Courtesy of Eladio Fernandez
Haiti was once lush and teeming with biodiversity. Plants used to flourish there that were found nowhere else in the world. Take the northern Haiti magnolia, known for its flowers with bright white petals and delicate fragrance.
But today, with Haiti among the most deforested countries on earth, sightings of the native magnolia had not been recorded there since 1925. In fact, no one had even snapped a photo of it. Then in June, a team of naturalists with Haiti National Trust trekked to Haiti's longest mountain range, the Massif du Nord, to try to find the elusive flower.
Expedition leader Eladio Fernandez, from Santo Domingo in the Dominican Republic, said the search was like "an act of faith."
"You know, when you look for these lost species, there's a little fever in you that kind of drives your energy," Fernandez told The World's host Marco Werman.
Before the trek, the team researched the original specimen collected by Swedish botanist Erik Leonard Ekman in 1925. They referred to the specimen's labels and matched those with the magnolia's locality. They were able to identify the exact town and base camp used by Ekman using Google Earth. And then they surveyed the area for these last fragments of forests where the magnolia might be growing.
Courtesy of Eladio Fernandez
Fernandez said that the three-day hike up steep ravines while carrying heavy camera equipment was not always pleasant. At times, hungry and tired, some team members started to lose faith.
On the third day, after a five-hour trek, they arrived at the site and set up camp near a welcoming family. They showed them printed images of the magnolia flowers but the family said they hadn't seen one.
Ferndanez said at first, it was "highly depressing" that no one in the area had seen the flower. And most of his team was already exhausted.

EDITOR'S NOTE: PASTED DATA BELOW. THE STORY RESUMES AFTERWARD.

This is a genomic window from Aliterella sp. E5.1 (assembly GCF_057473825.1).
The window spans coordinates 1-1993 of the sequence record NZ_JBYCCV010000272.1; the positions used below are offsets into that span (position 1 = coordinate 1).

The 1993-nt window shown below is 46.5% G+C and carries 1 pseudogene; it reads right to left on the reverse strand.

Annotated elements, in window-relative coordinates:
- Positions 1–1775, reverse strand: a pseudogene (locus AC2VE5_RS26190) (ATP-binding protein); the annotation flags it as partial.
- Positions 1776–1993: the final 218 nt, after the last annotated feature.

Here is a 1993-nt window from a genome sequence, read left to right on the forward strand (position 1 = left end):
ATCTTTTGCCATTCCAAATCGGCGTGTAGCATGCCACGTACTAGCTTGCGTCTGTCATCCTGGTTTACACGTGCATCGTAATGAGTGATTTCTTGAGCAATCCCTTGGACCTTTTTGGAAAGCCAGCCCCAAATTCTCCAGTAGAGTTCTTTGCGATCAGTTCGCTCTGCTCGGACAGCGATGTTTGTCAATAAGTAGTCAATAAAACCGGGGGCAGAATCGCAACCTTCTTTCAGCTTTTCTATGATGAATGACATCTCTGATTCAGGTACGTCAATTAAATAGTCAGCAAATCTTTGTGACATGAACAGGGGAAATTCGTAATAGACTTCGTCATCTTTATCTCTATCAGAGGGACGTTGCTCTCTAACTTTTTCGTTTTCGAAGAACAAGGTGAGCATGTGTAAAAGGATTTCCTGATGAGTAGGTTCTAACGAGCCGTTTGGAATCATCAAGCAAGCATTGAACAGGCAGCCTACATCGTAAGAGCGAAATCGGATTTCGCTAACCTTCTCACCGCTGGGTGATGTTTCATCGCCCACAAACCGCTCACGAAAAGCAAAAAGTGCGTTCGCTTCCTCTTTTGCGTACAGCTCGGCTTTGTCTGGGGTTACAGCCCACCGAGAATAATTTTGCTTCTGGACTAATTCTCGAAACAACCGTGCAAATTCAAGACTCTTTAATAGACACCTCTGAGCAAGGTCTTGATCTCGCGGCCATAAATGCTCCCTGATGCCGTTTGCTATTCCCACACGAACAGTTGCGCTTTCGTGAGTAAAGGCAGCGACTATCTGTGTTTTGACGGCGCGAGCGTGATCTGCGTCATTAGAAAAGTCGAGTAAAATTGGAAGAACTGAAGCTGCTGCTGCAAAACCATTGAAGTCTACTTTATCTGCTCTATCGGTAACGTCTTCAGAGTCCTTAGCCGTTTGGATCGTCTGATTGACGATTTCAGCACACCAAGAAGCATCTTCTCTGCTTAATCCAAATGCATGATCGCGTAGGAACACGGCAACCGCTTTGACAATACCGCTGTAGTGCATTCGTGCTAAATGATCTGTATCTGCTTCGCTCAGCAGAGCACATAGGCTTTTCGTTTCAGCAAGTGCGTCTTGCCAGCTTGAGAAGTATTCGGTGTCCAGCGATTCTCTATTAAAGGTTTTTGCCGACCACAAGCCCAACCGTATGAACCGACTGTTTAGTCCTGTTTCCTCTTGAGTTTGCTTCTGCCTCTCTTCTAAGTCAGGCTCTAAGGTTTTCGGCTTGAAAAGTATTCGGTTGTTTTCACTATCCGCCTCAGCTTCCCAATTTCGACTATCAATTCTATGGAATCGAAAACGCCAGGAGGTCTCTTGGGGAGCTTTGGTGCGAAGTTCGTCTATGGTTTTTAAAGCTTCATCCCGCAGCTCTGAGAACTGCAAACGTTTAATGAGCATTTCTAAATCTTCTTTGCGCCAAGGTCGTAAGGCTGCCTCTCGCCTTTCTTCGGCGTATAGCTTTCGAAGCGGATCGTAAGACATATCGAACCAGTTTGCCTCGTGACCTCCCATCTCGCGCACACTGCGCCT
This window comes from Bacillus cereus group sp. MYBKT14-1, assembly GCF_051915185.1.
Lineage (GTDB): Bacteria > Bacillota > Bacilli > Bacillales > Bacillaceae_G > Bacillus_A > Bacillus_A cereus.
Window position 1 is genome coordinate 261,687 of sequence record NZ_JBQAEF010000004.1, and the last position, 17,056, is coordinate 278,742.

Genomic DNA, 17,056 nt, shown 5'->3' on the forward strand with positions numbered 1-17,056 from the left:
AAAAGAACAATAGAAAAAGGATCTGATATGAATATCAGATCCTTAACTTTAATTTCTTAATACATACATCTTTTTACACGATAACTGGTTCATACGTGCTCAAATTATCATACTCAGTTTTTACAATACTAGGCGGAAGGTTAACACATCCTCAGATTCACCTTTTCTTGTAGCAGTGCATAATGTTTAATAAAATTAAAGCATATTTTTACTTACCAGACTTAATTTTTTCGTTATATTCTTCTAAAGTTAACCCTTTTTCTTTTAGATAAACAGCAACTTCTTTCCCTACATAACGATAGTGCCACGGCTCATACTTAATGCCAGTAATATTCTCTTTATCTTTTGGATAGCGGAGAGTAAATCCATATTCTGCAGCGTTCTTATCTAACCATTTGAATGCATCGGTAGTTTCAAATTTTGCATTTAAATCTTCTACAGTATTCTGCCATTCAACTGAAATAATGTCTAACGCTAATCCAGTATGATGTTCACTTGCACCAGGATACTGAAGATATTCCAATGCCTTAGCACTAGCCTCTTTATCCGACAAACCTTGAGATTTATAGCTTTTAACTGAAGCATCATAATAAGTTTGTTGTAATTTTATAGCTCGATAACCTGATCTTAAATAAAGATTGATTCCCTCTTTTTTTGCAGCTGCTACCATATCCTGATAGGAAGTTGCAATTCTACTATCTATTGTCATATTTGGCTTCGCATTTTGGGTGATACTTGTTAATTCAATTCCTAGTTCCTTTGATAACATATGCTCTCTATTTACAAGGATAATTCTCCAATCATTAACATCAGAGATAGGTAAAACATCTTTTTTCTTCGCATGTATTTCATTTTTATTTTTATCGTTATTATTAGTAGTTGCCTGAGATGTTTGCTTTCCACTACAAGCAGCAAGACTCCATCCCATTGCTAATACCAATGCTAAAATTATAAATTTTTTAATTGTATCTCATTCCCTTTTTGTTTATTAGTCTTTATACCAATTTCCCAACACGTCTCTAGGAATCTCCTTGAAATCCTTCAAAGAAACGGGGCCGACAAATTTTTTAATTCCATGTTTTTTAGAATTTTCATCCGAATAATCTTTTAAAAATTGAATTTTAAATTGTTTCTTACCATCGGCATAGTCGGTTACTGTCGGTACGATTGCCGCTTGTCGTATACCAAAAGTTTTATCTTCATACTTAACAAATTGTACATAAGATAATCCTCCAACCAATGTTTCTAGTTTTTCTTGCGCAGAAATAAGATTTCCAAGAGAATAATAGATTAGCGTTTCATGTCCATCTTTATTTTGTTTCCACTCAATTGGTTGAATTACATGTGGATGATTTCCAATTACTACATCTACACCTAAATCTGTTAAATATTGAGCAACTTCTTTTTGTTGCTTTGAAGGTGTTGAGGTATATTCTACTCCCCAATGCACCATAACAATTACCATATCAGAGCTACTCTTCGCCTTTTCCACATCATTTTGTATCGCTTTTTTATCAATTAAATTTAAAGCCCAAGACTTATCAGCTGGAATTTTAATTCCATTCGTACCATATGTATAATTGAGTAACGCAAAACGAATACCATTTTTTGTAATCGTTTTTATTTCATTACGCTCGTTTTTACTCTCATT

But Fernandez was determined. He continued to search for the magnolia with naturalist Marcsillion L’Homme, while the others stayed behind.
"We were walking by this ravine. It started to rain. And I ... looked behind the mountain. I saw the skies were clear. And I said, 'It's only a cloud. Let's just wait.' And while we were waiting and I took my binoculars, I actually saw the first tree in the ravine, and there it was."
Getting a glimpse of the rare flower that had been lost to science for nearly a hundred years was "incredible," Fernandez said.
Ecstatic, they laughed and celebrated the discovery of about 16 magnolia trees, with some that had flowers.
Then they walked back to the campsite with a cutting and showed off the fragrant flower — much to everyone's delight — with each person taking a turn to inhale its perfume.
Courtesy of Andres Miolan
Elation aside, Fernandez said that the really big, difficult work still lies ahead.
"We need to go back. We need to collect seeds. We need to set up a nursery. We need to get the community involved. We need to do education. We need to find the funding for this," he said.
Fernandez would like to see further collaboration between naturalists from Haiti and the Dominican Republic, two sides of the same island whose shared history has been fraught with conflict.
"This expedition [is] a good example of what can be done if we all combine and collaborate for the better."